in identical versions within the respective frameworks of the Lisbon Recognition Convention and
Europass. To further promote student and graduate mobility, we welcome and support initiatives
such as the digitalisation of the Diploma Supplement, and commit to support higher education
institutions to pursue further student data exchange in a secure, machine-readable and
interoperable format, in line with data protection legislation. We also note with interest the
current “European student card” EU pilot project, which could potentially be broadened to
support and facilitate student mobility throughout the entire EHEA.
In many of our systems, ECTS-based short cycle qualifications play an increasingly important
role in preparing students for employment and further studies as well in improving social
cohesion by facilitating access for many who would otherwise not have considered higher
education. We are therefore including short-cycle qualifications as a stand-alone qualification
within the overarching framework of qualifications of the EHEA (QF-EHEA). Each country can
decide whether and how to integrate short cycle qualifications within its own national framework.
Unlocking the full potential of the EHEA: taking implementation forward
We acknowledge that the reforms driven by the Bologna Process require both successful
implementation and full ownership of all of our agreed goals and commitments throughout the
EHEA. Fulfilling our commitments depends on the concerted efforts of national policy-makers,
public authorities, institutions, staff, students and other stakeholders as well as coordination at
EHEA level.
In order to unlock the full potential of the EHEA and ensure the implementation of Bologna key
commitments, we are adopting a structured peer support approach based on solidarity,
cooperation and mutual learning. In 2018-2020, thematic peer groups will focus on three key
commitments crucial to reinforcing and supporting quality and cooperation inside the EHEA:
-­‐ a three-cycle system compatible with the overarching framework of qualifications of the
EHEA and first and second cycle degrees scaled by ECTS
-­‐ compliance with the Lisbon Recognition Convention,
-­‐ and quality assurance in compliance with the Standards and Guidelines for Quality
Assurance in the European Higher Education Area.
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We mandate the Bologna follow-up group (BFUG) to implement, coordinate and monitor the
adopted peer support approach, and to do so with the aid of the Bologna Implementation
Coordination Group established to that end. It will analyse the first round of peer support and
through the BFUG suggest the direction that the activity should take in the future, and report
back to us at our next EHEA Ministerial conference in 2020.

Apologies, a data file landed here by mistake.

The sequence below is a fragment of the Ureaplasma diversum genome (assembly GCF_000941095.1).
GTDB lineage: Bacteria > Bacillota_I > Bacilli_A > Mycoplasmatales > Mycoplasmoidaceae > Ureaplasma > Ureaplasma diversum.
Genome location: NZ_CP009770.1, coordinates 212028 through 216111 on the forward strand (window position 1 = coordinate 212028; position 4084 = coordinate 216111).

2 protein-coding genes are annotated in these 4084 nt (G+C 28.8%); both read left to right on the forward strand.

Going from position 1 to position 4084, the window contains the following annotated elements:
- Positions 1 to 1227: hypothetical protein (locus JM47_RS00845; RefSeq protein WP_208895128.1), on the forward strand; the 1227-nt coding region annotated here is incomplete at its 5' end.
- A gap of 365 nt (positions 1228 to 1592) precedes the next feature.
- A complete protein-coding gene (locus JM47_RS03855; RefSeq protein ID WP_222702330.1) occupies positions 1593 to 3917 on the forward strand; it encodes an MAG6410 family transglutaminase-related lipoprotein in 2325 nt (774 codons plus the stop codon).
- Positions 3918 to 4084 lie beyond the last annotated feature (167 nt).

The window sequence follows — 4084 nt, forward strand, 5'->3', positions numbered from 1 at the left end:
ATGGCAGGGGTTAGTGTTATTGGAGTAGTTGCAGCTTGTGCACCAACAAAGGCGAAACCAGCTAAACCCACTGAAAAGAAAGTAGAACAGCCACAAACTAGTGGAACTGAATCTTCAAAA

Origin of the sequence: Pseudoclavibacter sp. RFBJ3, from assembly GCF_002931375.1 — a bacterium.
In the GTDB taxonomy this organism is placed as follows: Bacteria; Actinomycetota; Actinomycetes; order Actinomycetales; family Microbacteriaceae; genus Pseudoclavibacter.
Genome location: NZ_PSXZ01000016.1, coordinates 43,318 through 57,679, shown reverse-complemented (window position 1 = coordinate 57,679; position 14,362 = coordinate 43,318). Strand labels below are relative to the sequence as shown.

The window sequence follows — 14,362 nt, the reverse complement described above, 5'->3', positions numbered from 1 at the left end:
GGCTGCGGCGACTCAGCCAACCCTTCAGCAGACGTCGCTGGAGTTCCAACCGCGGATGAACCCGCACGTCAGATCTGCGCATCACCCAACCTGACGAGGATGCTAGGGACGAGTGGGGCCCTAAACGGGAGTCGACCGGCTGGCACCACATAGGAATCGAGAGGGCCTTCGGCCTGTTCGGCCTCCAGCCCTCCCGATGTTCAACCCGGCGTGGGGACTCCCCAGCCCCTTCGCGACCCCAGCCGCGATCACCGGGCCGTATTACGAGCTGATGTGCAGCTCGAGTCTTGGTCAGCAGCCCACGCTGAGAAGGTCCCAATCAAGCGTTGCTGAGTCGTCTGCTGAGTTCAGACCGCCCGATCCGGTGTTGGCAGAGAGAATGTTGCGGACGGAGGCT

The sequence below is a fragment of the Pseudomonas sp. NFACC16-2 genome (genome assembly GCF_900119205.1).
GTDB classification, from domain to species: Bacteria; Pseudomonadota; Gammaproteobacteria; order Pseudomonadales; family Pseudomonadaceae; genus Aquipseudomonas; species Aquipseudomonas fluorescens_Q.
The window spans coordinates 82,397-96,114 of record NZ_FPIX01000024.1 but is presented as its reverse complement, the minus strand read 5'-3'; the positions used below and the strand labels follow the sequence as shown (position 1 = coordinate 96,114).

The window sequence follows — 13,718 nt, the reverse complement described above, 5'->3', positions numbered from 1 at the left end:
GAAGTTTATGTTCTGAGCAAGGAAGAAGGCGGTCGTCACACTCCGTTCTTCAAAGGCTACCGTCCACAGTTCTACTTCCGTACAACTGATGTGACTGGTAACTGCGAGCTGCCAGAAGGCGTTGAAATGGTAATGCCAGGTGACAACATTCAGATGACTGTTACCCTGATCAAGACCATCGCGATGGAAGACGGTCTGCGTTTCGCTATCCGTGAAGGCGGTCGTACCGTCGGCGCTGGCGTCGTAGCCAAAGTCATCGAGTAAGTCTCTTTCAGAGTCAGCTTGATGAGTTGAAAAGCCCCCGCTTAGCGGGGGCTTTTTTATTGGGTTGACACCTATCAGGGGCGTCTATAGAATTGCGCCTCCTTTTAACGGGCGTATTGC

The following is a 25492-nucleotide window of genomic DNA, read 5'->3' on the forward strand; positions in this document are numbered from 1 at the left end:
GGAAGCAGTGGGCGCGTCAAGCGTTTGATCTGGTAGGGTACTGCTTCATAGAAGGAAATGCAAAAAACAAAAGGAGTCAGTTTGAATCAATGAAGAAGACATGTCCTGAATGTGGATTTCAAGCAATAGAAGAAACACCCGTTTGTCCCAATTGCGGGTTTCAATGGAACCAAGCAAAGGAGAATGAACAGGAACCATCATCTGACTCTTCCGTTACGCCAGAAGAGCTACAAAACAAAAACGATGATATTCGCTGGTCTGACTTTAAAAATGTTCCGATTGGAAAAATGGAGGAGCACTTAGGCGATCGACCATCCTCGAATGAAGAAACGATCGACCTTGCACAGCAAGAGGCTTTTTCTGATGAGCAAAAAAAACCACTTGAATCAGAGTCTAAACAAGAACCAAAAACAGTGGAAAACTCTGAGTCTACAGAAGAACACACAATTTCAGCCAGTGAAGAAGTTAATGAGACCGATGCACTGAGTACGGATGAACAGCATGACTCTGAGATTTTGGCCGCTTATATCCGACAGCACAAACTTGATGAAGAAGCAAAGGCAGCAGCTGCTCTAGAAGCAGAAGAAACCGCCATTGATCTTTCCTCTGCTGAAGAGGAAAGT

We encourage the use of the Erasmus+ programme for increasing cooperation, beyond
mobility, and achieving progress on the key commitments.
Belarus joined the EHEA in 2015 on the basis of an agreed roadmap. We acknowledge that
some first reforms have been initiated, but also that substantial challenges remain. We welcome
Belarus’ commitment to work with and be supported by partners in the implementation of the
proposed strategy for 2018-2020.
Innovation in Learning and Teaching
For the past 20 years, the core mission of the Bologna Process and the main objective of
structural reforms have been to ensure and enhance the quality and relevance of learning and
teaching. Lifelong learning is increasingly important to our societies and economies as well as to
our citizens’ wellbeing. Now it is time to add cooperation in innovative learning and teaching
practices as another hallmark of the EHEA. We therefore commit to developing new and
inclusive approaches for continuous enhancement of learning and teaching across the EHEA,
and can succeed only if we do so in close collaboration with the European higher education
community, in full respect of academic freedom and institutional autonomy.
The success of the European Learning and Teaching Forum launched by the European
University Association last year demonstrates the value and potential of collaboration in learning
and teaching, with tangible benefits for higher education institutions, staff and students.
Therefore, in addition to measures at national level, we will develop joint European initiatives to
support and stimulate a wide range of innovative learning and teaching practices, building on
existing good practice in our countries and beyond.
This will encompass the further development and full implementation of student-centred
learning and open education in the context of lifelong learning. Study programmes that provide
diverse learning methods and flexible learning can foster social mobility and continuous
professional development whilst enabling learners to access and complete higher education at
any stage of their lives.
We will support higher education institutions to develop and enhance their strategies for learning
and teaching. We also encourage them to provide inter-disciplinary programmes as well as to